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Thread: What do resource forks do on modern OS/X?

  1. #1
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    Default What do resource forks do on modern OS/X?

    I am endlessly irritated when I stick a FAT32 USB stick in my Mac and it fills them up with .DS_Store and other hidden crap, or when I transfer stuff to Windows or Linux & all the junk files go with it. As far as I can tell, Finder adds these, not the OS itself.

    These files get mercilessly deleted off everything except the Mac's physical HDD. I've never had any issues with doing so. As far as I can tell the only noticeable effect of that is wiping out Finder's image thumbnail cache.

    I know they were an integral part of how OS9(-) operated, but does OS/X even use the forks in any way? Are they an actual part of the file system or is the OS just "faking it" with hidden files?

  2. #2

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    As far as I know they're almost completely unused by OSX software - IIRC, NEXTSTEP didn't even have a forked filesystem, it just used the BSD FFS, so by the time it turned into "Mac" OS X, the precedent had already been established, and HFS+ was really only adopted for compatibility purposes with classic Mac OS software.
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  3. #3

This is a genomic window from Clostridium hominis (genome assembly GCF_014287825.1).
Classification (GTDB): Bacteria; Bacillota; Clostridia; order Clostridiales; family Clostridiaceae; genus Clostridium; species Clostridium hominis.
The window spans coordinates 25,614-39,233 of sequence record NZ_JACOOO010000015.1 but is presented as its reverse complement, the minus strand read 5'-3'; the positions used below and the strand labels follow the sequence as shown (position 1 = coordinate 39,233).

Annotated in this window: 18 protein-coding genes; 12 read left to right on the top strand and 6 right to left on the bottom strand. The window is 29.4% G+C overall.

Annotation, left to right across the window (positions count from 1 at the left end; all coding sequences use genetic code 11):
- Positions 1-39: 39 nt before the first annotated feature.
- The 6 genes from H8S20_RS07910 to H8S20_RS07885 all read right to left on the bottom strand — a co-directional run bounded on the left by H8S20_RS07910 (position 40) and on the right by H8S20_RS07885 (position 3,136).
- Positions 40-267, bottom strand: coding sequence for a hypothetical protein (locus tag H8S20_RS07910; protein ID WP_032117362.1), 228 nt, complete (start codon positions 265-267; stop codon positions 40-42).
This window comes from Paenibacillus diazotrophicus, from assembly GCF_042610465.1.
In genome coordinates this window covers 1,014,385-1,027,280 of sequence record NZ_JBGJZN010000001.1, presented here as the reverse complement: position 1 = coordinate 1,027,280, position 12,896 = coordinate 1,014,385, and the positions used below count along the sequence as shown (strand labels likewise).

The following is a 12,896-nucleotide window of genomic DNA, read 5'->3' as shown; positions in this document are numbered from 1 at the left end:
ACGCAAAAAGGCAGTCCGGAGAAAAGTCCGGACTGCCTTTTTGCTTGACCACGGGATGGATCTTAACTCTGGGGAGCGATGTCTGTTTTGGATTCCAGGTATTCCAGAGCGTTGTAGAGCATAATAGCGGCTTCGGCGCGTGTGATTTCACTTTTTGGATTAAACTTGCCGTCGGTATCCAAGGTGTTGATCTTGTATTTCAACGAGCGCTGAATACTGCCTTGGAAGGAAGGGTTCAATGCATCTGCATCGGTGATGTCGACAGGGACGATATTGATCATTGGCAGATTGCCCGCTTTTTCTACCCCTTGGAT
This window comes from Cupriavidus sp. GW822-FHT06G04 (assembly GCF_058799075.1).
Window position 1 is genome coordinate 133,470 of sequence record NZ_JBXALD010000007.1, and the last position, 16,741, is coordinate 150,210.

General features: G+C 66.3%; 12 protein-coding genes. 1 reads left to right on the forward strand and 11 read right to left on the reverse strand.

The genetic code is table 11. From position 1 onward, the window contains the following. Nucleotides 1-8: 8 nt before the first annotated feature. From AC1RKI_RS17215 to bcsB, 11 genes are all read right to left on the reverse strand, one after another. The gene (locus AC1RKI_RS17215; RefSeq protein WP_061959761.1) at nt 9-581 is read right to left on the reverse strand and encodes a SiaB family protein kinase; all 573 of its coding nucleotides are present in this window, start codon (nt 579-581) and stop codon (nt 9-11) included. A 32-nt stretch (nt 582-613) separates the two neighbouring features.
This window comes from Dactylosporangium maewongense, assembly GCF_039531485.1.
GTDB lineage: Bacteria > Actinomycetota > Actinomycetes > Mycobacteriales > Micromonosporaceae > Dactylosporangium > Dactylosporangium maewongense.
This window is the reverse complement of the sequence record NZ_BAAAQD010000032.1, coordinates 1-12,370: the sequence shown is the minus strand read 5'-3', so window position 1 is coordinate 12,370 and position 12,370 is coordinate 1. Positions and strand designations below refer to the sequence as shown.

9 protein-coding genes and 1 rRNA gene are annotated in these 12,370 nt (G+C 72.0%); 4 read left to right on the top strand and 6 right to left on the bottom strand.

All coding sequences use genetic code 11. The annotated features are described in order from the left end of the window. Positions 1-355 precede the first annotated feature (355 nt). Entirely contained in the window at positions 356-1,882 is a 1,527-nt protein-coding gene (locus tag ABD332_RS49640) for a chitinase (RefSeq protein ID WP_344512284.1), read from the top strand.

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    Quote Originally Posted by xjas View Post
    but does OS/X even use the forks in any way?
    Yes, to store icon thumbnails, labels, comments you might put on the file in the Info box, and other sorts of file metadata. They would have been used more directly by applications in the Carbon days. Not so much anymore.

    Quote Originally Posted by xjas View Post
    Are they an actual part of the file system or is the OS just "faking it" with hidden files?
    They are an actual part of HFS+. The "faked hidden files" are an artifact of how they are exposed through the BSD subsystem. Since about 10.3 or 10.4, pretty much all the unix utilities included with OS X (tar, pax, etc.) can correctly cope with them in this way. Unix macbinary, binhex, and appledouble encode/decode utilities were also included at least through 10.6.

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